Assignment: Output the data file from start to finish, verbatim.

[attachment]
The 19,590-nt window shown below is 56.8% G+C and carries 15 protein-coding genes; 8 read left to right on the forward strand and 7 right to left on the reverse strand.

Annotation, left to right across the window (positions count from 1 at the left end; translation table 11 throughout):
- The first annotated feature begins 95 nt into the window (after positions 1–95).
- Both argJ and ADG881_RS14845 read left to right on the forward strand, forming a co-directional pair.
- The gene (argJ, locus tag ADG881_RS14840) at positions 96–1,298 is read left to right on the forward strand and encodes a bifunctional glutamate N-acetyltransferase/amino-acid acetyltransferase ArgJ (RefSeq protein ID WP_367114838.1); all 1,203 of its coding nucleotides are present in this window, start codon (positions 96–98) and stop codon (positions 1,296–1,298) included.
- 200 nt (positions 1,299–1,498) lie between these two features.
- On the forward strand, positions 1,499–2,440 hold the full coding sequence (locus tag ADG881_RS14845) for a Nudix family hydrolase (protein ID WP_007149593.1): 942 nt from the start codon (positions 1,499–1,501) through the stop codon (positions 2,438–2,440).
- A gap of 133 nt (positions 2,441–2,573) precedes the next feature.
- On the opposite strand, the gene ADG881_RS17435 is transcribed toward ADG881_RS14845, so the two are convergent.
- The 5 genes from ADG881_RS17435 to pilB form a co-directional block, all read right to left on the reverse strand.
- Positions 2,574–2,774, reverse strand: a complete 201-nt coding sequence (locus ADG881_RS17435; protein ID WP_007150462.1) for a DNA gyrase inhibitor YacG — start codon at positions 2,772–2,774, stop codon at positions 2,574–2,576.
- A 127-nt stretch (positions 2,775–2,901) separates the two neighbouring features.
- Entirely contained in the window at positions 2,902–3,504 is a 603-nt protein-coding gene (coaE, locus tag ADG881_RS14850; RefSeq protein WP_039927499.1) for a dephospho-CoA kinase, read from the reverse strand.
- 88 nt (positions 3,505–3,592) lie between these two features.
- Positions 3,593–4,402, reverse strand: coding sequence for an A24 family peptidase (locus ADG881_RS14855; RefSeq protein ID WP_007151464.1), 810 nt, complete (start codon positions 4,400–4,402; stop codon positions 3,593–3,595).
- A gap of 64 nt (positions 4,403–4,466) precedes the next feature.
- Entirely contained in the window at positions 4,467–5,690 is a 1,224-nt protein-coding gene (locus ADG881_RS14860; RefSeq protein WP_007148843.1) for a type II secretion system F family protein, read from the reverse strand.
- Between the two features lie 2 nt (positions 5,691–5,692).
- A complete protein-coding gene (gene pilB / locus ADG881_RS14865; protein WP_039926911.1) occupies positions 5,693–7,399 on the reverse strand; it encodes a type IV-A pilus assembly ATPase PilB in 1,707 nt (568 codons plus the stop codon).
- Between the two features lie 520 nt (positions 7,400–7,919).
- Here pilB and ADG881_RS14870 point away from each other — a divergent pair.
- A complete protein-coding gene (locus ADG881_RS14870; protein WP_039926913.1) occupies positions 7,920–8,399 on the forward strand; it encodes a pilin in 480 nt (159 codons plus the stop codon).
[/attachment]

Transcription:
The 19,590-nt window shown below is 56.8% G+C and carries 15 protein-coding genes; 8 read left to right on the forward strand and 7 right to left on the reverse strand.

Annotation, left to right across the window (positions count from 1 at the left end; translation table 11 throughout):
- The first annotated feature begins 95 nt into the window (after positions 1–95).
- Both argJ and ADG881_RS14845 read left to right on the forward strand, forming a co-directional pair.
- The gene (argJ, locus tag ADG881_RS14840) at positions 96–1,298 is read left to right on the forward strand and encodes a bifunctional glutamate N-acetyltransferase/amino-acid acetyltransferase ArgJ (RefSeq protein ID WP_367114838.1); all 1,203 of its coding nucleotides are present in this window, start codon (positions 96–98) and stop codon (positions 1,296–1,298) included.
- 200 nt (positions 1,299–1,498) lie between these two features.
- On the forward strand, positions 1,499–2,440 hold the full coding sequence (locus tag ADG881_RS14845) for a Nudix family hydrolase (protein ID WP_007149593.1): 942 nt from the start codon (positions 1,499–1,501) through the stop codon (positions 2,438–2,440).
- A gap of 133 nt (positions 2,441–2,573) precedes the next feature.
- On the opposite strand, the gene ADG881_RS17435 is transcribed toward ADG881_RS14845, so the two are convergent.
- The 5 genes from ADG881_RS17435 to pilB form a co-directional block, all read right to left on the reverse strand.
- Positions 2,574–2,774, reverse strand: a complete 201-nt coding sequence (locus ADG881_RS17435; protein ID WP_007150462.1) for a DNA gyrase inhibitor YacG — start codon at positions 2,772–2,774, stop codon at positions 2,574–2,576.
- A 127-nt stretch (positions 2,775–2,901) separates the two neighbouring features.
- Entirely contained in the window at positions 2,902–3,504 is a 603-nt protein-coding gene (coaE, locus tag ADG881_RS14850; RefSeq protein WP_039927499.1) for a dephospho-CoA kinase, read from the reverse strand.
- 88 nt (positions 3,505–3,592) lie between these two features.
- Positions 3,593–4,402, reverse strand: coding sequence for an A24 family peptidase (locus ADG881_RS14855; RefSeq protein ID WP_007151464.1), 810 nt, complete (start codon positions 4,400–4,402; stop codon positions 3,593–3,595).
- A gap of 64 nt (positions 4,403–4,466) precedes the next feature.
- Entirely contained in the window at positions 4,467–5,690 is a 1,224-nt protein-coding gene (locus ADG881_RS14860; RefSeq protein WP_007148843.1) for a type II secretion system F family protein, read from the reverse strand.
- Between the two features lie 2 nt (positions 5,691–5,692).
- A complete protein-coding gene (gene pilB / locus ADG881_RS14865; protein WP_039926911.1) occupies positions 5,693–7,399 on the reverse strand; it encodes a type IV-A pilus assembly ATPase PilB in 1,707 nt (568 codons plus the stop codon).
- Between the two features lie 520 nt (positions 7,400–7,919).
- Here pilB and ADG881_RS14870 point away from each other — a divergent pair.
- A complete protein-coding gene (locus ADG881_RS14870; protein WP_039926913.1) occupies positions 7,920–8,399 on the forward strand; it encodes a pilin in 480 nt (159 codons plus the stop codon).